2018-03-05T06:33:59.202+0000 I CONTROL  [initandlisten] db version v3.6.3

We delete the old some-mongo instance, and start a new one, this time connecting it to mnet.

Then in another window we can run this:

$ docker run -it --rm --net mnet mongo sh -c 'exec mongo --host some-mongo'
MongoDB shell version v3.6.3
connecting to: mongodb://some-mongo:27017/
MongoDB server version: 3.6.3
Welcome to the MongoDB shell.
For interactive help, type "help".
...
> db.foo.find()
> db.foo.save({ a: 1});
WriteResult({ "nInserted" : 1 })
> db.foo.find()
{ "_id" : ObjectId("5a9ce5a60c4a3cbeda2ca453"), "a" : 1 }
> 

Run this way, we start a Docker instance with interactive terminal session (the -it option), attached to mnet, using the mongo image. This time we run a shell command mongo --host some-mongo, and that starts a Mongo client connecting to the MongoDB server in the some-mongo container. And we can prove the database works by running the test commands.

$ docker ps -a
CONTAINER ID        IMAGE                          COMMAND                  CREATED             STATUS                     PORTS                    NAMES
ddc3ebc4cf9e        mongo                          "docker-entrypoint.s…"   10 minutes ago      Up 10 minutes              27017/tcp                sharp_bohr
b142745a2ba9        mongo                          "docker-entrypoint.s…"   13 minutes ago      Up 13 minutes              27017/tcp                some-mongo

By the way this is an expensive way to get a MongoDB client running, because it also starts up a second MongoDB server. But, it proved that indeed we can easily have a Mongo client of some kind connect to a MongoDB server in another container.

Configuration file

root@ddc3ebc4cf9e:/# ls -l /etc/mongod.conf.orig 
-rw-r--r-- 1 root root 626 Feb 22 20:24 /etc/mongod.conf.orig

There is a default MongoDB configuration file in the container, but the file is not enabled.

Documentation on the MongoDB configuration file: (docs.mongodb.com) https://docs.mongodb.com/manual/reference/configuration-options/

One could mount a configuration file into the container by adding this option to the command line: -v ./mongod.conf:/etc/mongod.conf

Or, in a docker-compose.yml:

db-mongo:
  image: mongo:3.6-jessie
  container_name: db-mongo
  networks:
    - _network name_
  volumes:
    - ./mongod.conf:/etc/mongod.conf

The documentation suggests that using the configuration file then requires that mongod be launched as mongod --config /etc/mongod.conf. To do this requires overriding the CMD command in the Dockerfile. The docker run command doesn't allow overriding the CMD command, but you can do it from docker-compose.yml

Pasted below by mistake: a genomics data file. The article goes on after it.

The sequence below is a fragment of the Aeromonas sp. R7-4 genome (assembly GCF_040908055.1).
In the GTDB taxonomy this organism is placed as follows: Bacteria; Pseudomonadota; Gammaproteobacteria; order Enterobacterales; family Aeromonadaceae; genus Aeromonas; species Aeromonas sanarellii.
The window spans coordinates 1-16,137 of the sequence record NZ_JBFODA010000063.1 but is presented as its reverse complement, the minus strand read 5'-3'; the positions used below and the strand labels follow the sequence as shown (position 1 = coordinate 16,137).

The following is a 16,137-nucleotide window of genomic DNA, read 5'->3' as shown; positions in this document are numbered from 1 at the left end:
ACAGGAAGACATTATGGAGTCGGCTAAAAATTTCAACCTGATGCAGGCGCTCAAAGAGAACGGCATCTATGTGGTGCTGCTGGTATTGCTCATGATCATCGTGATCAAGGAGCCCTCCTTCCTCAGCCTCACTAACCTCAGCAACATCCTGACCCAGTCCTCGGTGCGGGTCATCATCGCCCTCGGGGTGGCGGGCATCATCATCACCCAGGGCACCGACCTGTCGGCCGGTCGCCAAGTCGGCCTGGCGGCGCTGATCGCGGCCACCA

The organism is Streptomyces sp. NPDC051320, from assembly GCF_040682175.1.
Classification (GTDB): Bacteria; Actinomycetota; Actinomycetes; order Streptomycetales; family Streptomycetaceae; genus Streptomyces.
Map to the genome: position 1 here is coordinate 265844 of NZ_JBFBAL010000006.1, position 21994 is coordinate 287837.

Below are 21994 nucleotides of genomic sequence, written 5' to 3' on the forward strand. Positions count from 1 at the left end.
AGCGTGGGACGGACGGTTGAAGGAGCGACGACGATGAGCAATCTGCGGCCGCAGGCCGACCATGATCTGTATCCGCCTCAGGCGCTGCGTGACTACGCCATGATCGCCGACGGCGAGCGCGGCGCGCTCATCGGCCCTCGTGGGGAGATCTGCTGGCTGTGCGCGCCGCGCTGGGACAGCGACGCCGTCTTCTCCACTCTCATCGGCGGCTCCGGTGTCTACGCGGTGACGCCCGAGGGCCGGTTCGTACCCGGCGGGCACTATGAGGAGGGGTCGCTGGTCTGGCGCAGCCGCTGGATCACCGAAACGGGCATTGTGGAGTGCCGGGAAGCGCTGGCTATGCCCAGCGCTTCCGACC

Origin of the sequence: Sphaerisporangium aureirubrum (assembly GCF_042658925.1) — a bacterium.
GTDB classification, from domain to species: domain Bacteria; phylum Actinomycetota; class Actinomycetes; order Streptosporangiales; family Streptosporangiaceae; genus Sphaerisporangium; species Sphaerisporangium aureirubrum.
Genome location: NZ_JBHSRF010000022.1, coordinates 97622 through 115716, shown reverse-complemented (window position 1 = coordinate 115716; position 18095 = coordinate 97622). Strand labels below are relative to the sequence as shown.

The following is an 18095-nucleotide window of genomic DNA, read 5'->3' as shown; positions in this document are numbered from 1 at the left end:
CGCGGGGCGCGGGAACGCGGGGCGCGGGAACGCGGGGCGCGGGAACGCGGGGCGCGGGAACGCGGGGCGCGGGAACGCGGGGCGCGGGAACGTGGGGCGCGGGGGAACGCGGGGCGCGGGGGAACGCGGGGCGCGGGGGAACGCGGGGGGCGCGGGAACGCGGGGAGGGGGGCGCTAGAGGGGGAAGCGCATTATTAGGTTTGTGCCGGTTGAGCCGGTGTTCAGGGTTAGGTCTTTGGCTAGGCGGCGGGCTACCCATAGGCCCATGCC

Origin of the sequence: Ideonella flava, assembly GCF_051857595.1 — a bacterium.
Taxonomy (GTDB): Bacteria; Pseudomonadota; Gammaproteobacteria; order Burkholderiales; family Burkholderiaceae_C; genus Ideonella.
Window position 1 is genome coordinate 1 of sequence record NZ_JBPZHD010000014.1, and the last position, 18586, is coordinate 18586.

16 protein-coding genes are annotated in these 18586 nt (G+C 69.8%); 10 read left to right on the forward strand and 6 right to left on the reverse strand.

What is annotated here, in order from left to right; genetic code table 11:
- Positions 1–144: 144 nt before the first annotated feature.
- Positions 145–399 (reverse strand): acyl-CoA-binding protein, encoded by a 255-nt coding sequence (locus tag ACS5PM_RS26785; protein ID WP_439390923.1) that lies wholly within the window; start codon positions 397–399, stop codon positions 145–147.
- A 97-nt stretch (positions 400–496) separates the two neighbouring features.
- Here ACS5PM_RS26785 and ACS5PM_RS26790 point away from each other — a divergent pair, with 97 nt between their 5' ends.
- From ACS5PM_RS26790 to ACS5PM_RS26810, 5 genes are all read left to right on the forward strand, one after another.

db-mongo:
  image: mongo:3.6-jessie
  container_name: db-mongo
  networks:
    - _network name_
  volumes:
    - ./mongod.conf:/etc/mongod.conf
  command: mongod --config /etc/mongod.conf

That isn't tested, but this documentation suggests that's what would work: (docs.docker.com) https://docs.docker.com/compose/compose-file/#command

Persisting the database

So far the database used by the MongoDB instance has lived solely within the container. Therefore the database was deleted as soon as the container was deleted.

Docker container lifecycle's are incompatible with database lifecycles. We expect a database to potentially have a useable lifetime measuring in decades, while a container's lifetime can be measured in minutes. Therefore we need to store the MongoDB database outside the container.

Fortunately that's simple, and simply requires using an option we just saw.

$ docker rm some-mongo
$ docker run --name some-mongo --net mnet -v ./data-directory:/data/db  mongo

Or

db-mongo:
  image: mongo:3.6-jessie
  container_name: db-mongo
  networks:
    - _network name_
  volumes:
    - ./db-notes-mongo:/data/db
    - ./mongod.conf:/etc/mongod.conf
  command: mongod --config /etc/mongod.conf

Mongo Express

This is a web-based MongoDB administrative service. (hub.docker.com) https://hub.docker.com/_/mongo-express/

This is rather easy to set up:

$ docker run -it --rm  \
   --name mongo-express \
   --net mnet -p 8081:8081 \
   -e ME_CONFIG_OPTIONS_EDITORTHEME="ambiance" \
   -e ME_CONFIG_BASICAUTH_USERNAME="user" \
   -e ME_CONFIG_BASICAUTH_PASSWORD="fairly long password" \
   -e ME_CONFIG_MONGODB_SERVER="some-mongo" \
   mongo-express
Mongo Express in action

As a Docker Compose setup, it might look like this:

db-mongo:
  image: mongo:3.6-jessie
  container_name: db-mongo
  networks:
    - _network name_
  volumes:
    - ./db-notes-mongo:/data/db
    - ./mongod.conf:/etc/mongod.conf
  command: mongod --config /etc/mongod.conf

db-mongo-admin:
    image: mongo-express
    container_name: db-mongo-admin
    networks:
        - _network name_
    environment:
        ME_CONFIG_OPTIONS_EDITORTHEME: ambiance
        ME_CONFIG_BASICAUTH_USERNAME: user
        ME_CONFIG_BASICAUTH_PASSWORD: fairlylongpassword
        ME_CONFIG_MONGODB_SERVER: some-mongo

This is untested but a straight-forward translation of the command-line.